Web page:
Friday, January 10, 2014

Magic And Christianity

I went to see Frozen with the kids. It is not a great move. We saw it for the same reason most families do. It was the only movie in the theaters that works for small children. Anyway, as you might expect, I am especially sensitive to religious themes in movies. This movie had a number of explicit religious references. There is a picture of St Joan of Arc that gets highlighted. There is a liturgy around the coronation of a queen that involves a priest. You don't see that often so I thought it was good.

It did make me think. What are we attracted to about this story? We are not attracted to the liturgy or the pictures. We are attracted to the magic. One main character has an amazing gift that she needs to learn to control so she can use it for good instead of for evil. To me, that is implicitly religious. We are all gifted by God with amazing powers we need to learn to control. Our propensity for righteous anger is an awesome gift if we control it. Same with our capacity for romantic love.

The trouble I have is the religion in the movies is never associated with the magic part. The religion we see is associated with the boring part of life. The stuff society wants you to do that really does not fulfill you. When a character finds their true self and discovers they are powerful and beautiful beyond what they ever imagined that tends to happen in an act of rebellion against religion among other things.

The magic always needs someone to explain how it works. So you have prophets. In this movie they were trolls. They are a trustworthy source of information about the supernatural. It is interesting that we just know there should be such a thing. We never find such a character even the least bit implausible in stories. Yet when you ask people to trust the church they rebel. We know such an authority should exist yet we struggle because trusting it implies obeying it.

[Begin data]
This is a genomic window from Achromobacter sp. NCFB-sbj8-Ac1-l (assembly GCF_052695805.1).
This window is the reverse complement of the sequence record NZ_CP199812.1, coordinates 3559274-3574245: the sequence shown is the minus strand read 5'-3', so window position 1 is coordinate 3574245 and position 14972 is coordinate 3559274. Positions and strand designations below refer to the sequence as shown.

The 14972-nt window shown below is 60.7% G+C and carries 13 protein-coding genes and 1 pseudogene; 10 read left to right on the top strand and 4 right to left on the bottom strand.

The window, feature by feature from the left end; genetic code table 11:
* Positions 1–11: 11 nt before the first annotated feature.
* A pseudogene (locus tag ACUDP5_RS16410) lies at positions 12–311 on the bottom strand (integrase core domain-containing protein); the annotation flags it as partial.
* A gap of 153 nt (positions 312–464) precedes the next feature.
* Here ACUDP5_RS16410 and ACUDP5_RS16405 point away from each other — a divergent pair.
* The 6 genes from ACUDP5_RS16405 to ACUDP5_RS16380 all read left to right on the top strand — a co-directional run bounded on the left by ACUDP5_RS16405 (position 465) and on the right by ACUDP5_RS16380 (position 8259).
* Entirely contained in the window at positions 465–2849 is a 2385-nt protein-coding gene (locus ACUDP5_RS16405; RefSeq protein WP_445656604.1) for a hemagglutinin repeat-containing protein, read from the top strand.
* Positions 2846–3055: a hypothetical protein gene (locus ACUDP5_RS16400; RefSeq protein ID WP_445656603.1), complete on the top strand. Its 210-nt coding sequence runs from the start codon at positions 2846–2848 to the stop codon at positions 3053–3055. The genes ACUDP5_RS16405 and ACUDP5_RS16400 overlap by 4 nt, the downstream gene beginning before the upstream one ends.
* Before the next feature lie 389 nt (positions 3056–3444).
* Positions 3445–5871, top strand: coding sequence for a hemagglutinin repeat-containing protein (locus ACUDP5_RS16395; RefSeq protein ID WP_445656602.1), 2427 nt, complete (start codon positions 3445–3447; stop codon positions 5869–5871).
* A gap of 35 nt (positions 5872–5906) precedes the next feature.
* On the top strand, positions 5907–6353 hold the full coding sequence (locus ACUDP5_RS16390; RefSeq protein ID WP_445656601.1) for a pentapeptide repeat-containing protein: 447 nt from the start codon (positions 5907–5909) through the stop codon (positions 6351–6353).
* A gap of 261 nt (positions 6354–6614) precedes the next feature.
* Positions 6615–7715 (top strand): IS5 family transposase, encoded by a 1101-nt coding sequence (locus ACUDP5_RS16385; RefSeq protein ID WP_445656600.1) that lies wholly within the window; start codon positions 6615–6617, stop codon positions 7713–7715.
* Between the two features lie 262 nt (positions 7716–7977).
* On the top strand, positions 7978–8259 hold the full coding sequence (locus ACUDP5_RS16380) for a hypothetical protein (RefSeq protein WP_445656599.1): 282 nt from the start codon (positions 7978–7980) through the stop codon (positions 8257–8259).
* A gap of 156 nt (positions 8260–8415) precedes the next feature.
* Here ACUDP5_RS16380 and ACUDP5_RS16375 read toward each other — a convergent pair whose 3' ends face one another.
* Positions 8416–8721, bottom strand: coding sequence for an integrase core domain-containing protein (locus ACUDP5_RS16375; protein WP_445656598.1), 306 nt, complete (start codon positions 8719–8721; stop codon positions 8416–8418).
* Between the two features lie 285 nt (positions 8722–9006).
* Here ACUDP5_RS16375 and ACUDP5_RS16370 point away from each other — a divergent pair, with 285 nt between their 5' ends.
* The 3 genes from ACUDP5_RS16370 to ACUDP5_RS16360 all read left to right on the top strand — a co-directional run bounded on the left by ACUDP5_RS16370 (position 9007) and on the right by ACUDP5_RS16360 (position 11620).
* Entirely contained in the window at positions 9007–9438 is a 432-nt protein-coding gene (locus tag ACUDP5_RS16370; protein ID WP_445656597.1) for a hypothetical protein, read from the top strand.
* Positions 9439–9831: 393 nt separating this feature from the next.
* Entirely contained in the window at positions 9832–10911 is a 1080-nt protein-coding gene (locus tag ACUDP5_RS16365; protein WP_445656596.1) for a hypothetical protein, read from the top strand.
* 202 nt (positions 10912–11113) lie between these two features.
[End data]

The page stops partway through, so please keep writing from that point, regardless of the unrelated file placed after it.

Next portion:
This movie shortcuts the struggle to do good once you know what is good. That is common to. She realizes that love is the key to using her power for good and not for evil. Somehow realizing it was enough. She just said it and all the negative consequences of her actions were reversed. That is a bit too easy. We struggle to do good even once we know what is good. That is why we need priests. They give us the grace we need through the sacraments.

The point is that this long term, day after day struggle is part of the magic. That is to say it is how we live out the mystery and wonder of who we are. It is not actually magic in the true sense of the word. Magic is when we control the supernatural. Grace is when we allow the supernatural to control us. When we offer our gifts to God and allow Him to transform them into instruments of grace then we use them for good and not evil.

So the wonder and wildness that we love about the magic in these stories does belong to Christianity.  It is what makes sense of the boring parts of Christianity. The daily struggle to use our gifts in love and not selfishness. The reality that we need to be constantly asking God to help us. Somehow our imagination has lost touch with the high adventure of the Christian faith. Aslan is not a tame lion. Religion can be hard and repetitive but so can preparing for battle. The actual battle should be amazing especially when we win.

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